Clarification on exit payments from the LGPS – Enterprise Managed Service Ltd & Anor, R (On the Application Of) v Secretary of State for the Ministry of Housing, Communities and Local Government  EWHC 1436 (Admin)
This case concerned a claim for judicial review of the Local Government Pension Scheme (Amendment) Regulations 2020/179 ("the 2020 Regulations") with the Claimants challenging the lawfulness of regulation 1 of the 2020 Regulations, which gives retroactive effect to amendments to the Local Government Pension Scheme Regulations ("the LGPS Regs"). The Claimant here had entered into a contract with a local authority to provide services and had been required to become an admission body in the LGPS in order to meet requirements to give employees access to that pension scheme.
Whilst provision was made in the LGPS Regs from 14 May 2018 for an admission body to be entitled to receive an exit credit (in respect of any surplus/overfunding relating to their admission) on ceasing to be such a body the relevant provisions did not include any discretion over what could be determined and paid as an exit credit to take into account, for example that the local authority had borne all of the costs and the risk in relation to the contractor's liabilities to the pension fund through the life of the contract (commonly know as pass-through arrangements) and that any payment of an exit credit would therefore be a windfall to the contractor.
This was recognised as an oversight and as a result provisions allowing for certain factors to be taken into account when considering whether an exit credit may be paid and the amount of that exit credit, which could be zero were introduced on 20 March 2020, but with retrospective effect to 14 May 2018 including in relation to any payments of exit credit that would have been payable between 14 May 2018 and 20 March 2020, but that had not been paid.
When the Claimant's contract expired in June 2018 a surplus of £6,518,000 was identified, but was not paid.
Noting that a key question is whether there was a sufficiently compelling public interest in making the 2020 Regulations retroactive, preventing the payment not only of exit credits which were anticipated but also of those which had actually fallen due but had not been paid the court found that the Defendant was justified in correcting its own policy error with retroactive effect for a number of reasons including:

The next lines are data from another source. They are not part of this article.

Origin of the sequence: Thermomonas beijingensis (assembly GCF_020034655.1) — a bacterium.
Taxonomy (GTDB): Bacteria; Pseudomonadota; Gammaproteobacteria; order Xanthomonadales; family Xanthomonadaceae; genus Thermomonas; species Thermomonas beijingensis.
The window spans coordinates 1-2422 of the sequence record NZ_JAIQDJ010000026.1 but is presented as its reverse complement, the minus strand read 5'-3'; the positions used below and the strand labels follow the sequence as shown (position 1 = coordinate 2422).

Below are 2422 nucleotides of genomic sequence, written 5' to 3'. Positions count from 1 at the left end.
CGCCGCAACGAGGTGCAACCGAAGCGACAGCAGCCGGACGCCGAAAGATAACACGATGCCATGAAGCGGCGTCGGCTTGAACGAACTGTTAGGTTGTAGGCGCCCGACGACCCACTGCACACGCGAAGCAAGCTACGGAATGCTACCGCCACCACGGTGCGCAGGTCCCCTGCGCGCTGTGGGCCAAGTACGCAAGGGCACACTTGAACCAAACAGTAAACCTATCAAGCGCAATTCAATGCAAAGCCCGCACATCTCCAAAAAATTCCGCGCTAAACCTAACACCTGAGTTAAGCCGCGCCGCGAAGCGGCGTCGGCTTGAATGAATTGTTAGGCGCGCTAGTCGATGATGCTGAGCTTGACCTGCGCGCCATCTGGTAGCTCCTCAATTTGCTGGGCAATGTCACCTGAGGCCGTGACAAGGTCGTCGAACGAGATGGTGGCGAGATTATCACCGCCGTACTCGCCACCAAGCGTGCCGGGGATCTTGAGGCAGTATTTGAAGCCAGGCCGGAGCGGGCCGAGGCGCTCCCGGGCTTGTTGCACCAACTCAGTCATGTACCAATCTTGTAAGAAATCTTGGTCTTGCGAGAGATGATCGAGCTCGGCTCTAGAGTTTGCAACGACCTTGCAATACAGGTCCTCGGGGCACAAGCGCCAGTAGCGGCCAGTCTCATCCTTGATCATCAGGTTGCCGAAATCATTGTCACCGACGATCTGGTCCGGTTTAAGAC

- exit credits can, at least in some cases, be fairly characterised as a windfall where parties made their economic bargain on the basis of pension risk which they knew about, but without any adjustment for the possibility of exit credits (which did not exist at the time this contract was entered into) or where the surplus would or could arise from the performance of a fund which, though notionally associated with the admission body at the point of admission, did not come from that body in the first place.
- The effect of paying exit credits which had fallen due when the 2020 Regulations came into force would be to diminish the ability of the LGPS funds to provide pension benefits, creating a real risk of future deficits which ultimately would fall on taxpayers.
- The benefit of the windfall would be for commercial companies.
Increases case overturned – Britvic Plc v Britvic Pensions Ltd and another  EWCA Civ 867
We previously reported on the High Court hearing in this chain of case-law in which the court held that the index used to calculate increases under the scheme could only be changed from RPI where this would result in increases being greater than RPI.
Britvic PLC appealed this High Court decision which decision the Court of Appeal has now overturned.
Describing the main issue in the appeal as "beguilingly simple" the Court of Appeal considered whether the words "or any other rate decided by the Principal Employer" in a pension increases provision in the Rules of an occupational pension scheme mean "any higher rate" or "any other rate, whether higher or lower" decided by that employer. Finding that the wording used in the relevant Rule was clear and unambiguous and that there was no indication the drafter had made a mistake the Court of Appeal ruled that another rate may be selected regardless of whether such rate may be higher or lower.